. EXAMPLE 19 Sixty parts of poly(methyl methacrylate), 30 parts of high density polyethylene, and 20 parts of a thermoplastic polyurethane' 'elastomer were blended on a two roll mill at 170 C.-for 10-minutes. The material was removed from the mill and cut into plaques. These plaques were pressed into .015 inch sheets at 170 C. The sheets were soaked in an agitated methylene chloride bath at 75 F. to completely dissolve the poly(methyl methacrylate) leaving behind extremely tough, abrasion resistant sheets of highly fibrillated polyethylene and polyurethane elastomer.

While the foregoing-invention has been described and exemplified in terms of its preferred embodiments, those skilled in the art will readily appreciate that variations can be made without departing from the sphere and scope of the invention.

I claim: 1."'A process of forming a porous, flexible, gas-permeable, continuous sheet consisting'of an integral network of interconnected ligaments of fiber-forming resin selected fromthe group consisting of polyethylene, polypropylene, poly(l butene), poly(4- methylpentene) poly(glycolic acid) poly(hexamethylene sebacamide), polyamide of 12- amino-dodecanoic acid, and mixtures thereof, said process comprising blending 20-35 percent by weight of said fiberforming resin and -65 percent by weight of a matrix resin selected from polymethylmethacrylate, polystyrene and mixtures of either of those with plasticizer, high shear mixing of the blended resins at a working temperature from above to just below the melting temperature of said .fiber-forming resin thereby forming an interconnected fibrous dispersion of said fiber-forming resin in said matrix resin, shaping the mixture into a sheet and extracting the matrix resin by meansfof a selective solvent leaving the defined continuous sheet.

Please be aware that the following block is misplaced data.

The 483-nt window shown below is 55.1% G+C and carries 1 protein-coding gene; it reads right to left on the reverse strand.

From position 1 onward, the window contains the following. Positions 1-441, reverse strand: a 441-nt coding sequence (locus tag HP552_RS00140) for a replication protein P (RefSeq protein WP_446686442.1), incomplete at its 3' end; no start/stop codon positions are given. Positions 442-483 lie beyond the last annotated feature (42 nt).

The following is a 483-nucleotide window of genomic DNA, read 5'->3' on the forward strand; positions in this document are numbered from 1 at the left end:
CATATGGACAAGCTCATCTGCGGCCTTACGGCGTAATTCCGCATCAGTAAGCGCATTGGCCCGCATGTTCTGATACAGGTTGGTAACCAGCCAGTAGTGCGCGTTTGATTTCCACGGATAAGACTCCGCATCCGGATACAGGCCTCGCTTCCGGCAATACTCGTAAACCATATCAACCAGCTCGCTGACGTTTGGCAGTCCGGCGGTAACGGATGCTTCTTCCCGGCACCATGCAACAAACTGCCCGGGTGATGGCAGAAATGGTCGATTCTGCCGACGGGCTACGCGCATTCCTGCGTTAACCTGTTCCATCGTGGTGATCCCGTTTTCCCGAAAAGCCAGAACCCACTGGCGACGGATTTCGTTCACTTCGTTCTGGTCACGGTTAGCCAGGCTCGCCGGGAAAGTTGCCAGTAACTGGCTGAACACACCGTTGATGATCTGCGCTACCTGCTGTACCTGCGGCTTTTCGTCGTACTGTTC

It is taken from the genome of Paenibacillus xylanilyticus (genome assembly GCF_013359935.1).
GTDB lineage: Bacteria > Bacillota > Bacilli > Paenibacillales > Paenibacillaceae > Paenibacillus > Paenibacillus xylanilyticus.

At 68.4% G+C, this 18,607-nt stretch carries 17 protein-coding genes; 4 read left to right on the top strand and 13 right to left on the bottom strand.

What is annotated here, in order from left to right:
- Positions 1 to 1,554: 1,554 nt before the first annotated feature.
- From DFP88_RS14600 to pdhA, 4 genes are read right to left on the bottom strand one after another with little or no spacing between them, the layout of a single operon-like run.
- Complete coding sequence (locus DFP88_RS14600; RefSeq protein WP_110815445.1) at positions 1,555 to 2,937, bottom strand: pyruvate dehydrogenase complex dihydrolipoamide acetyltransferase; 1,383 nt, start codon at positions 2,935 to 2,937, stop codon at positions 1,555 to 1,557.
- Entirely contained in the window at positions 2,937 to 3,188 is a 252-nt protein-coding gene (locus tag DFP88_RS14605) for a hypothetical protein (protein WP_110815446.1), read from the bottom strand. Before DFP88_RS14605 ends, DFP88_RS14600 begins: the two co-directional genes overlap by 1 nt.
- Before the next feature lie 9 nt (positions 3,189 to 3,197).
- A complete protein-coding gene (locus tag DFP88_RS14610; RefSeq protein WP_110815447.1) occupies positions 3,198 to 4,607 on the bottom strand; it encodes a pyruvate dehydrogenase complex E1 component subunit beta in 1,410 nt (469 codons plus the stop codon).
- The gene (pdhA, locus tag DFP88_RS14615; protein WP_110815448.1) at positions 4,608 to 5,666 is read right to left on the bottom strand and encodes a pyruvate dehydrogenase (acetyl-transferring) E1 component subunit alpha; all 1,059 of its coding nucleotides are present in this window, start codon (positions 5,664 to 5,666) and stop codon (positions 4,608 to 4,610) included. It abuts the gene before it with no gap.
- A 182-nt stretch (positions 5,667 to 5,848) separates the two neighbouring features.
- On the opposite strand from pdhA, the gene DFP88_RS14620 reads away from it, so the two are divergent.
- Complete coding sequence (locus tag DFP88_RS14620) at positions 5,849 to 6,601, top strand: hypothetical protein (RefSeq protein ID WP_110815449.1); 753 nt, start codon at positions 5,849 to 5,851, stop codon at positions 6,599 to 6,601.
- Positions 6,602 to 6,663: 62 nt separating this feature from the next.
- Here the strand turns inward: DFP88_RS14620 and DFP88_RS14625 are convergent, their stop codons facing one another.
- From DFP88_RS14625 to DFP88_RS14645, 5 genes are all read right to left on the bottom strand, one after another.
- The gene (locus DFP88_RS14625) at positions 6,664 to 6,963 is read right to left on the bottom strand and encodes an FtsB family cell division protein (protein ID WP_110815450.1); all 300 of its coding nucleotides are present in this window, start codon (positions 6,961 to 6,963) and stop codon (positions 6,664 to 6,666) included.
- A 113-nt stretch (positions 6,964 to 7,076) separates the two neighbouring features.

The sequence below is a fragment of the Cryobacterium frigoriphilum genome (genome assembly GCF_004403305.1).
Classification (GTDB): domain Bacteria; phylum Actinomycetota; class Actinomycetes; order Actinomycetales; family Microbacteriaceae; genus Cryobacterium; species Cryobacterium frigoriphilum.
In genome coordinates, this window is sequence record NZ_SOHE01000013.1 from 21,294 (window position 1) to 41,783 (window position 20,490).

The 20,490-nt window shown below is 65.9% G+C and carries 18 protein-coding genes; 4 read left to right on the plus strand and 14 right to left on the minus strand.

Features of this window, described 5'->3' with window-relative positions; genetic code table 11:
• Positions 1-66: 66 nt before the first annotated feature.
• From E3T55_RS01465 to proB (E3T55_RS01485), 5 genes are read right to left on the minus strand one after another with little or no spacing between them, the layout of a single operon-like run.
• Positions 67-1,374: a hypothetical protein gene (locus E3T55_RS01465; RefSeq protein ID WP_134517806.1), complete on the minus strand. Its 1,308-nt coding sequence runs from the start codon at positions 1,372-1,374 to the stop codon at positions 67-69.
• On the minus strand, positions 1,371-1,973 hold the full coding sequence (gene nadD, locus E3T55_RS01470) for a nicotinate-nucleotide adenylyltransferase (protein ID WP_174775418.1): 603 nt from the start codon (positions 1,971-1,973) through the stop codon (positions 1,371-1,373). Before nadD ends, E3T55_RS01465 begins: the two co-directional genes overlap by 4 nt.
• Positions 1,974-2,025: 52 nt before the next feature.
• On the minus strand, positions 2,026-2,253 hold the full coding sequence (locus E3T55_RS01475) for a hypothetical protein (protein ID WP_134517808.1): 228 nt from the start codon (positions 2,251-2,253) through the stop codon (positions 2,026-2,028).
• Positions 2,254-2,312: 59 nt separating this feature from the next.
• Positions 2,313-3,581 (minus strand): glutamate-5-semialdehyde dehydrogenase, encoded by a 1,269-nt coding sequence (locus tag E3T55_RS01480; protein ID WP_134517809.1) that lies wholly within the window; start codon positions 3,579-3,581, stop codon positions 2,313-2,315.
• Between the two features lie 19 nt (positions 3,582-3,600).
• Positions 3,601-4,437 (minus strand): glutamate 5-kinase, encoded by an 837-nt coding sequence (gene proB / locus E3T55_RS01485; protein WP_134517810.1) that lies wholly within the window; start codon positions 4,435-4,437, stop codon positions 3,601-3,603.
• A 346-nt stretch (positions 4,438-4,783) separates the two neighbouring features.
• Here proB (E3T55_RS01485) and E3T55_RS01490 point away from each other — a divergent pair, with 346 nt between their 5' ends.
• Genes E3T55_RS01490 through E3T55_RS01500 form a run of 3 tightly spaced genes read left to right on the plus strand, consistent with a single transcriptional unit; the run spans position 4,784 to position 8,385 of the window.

2. A process defined by claim 1 wherein the fiber form- 3,323,978 6/1967 Rasmussen 264DIG. 8 ing resin is po1y(1-butene). 3,511,742 5/1970 Rasmussen 264DIG. 8

3. A process defined by claim 1 wherein the matrix 3,539,666 11/1970 Schirmer 264DIG. 8 resin is polymethylmethacrylate. 3,556,161 1/ 1971 Roberts 264-127 4. A process defined by claim 3 wherein the defined 5 3,562,369 2/1971 Chopra et a1 264DIG. 8 working temperature is about 170 C.

5. A process defined by claim 1 wherein the defined FOREIGN PATENTS mechanical working step comprises extrusion at the 1,043 762 9/1966 Great Britain 264 49 defined working temperature of the blended resins to form 1,0663) 4/1967 Great Britain asheet- 10 1,098,718 8/1955 France 264 49 References Cited UNITED STATES PATENTS PHILIP E. ANDERSON, Primary Examiner 3,407,096 10/1968 Landi 236-120 FCXV 3,407,249 10/1968 Landi 26449 3,594,459 7/1971 Keuchel 264DIG. '8 15 161252;264-DIG- 8,DIG-47

Referenced by
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Classifications
U.S. Classification264/49, 428/515, 264/DIG.470, 264/DIG.800
International ClassificationD01F6/88, C08J9/26, D01F1/10, D01D5/00
Cooperative ClassificationY10S264/08, D01F6/88, B29C67/2235, D01D5/40, Y10S264/47, D01F6/44
European ClassificationB29C67/22C4, D01F6/44, D01F6/88, D01D5/40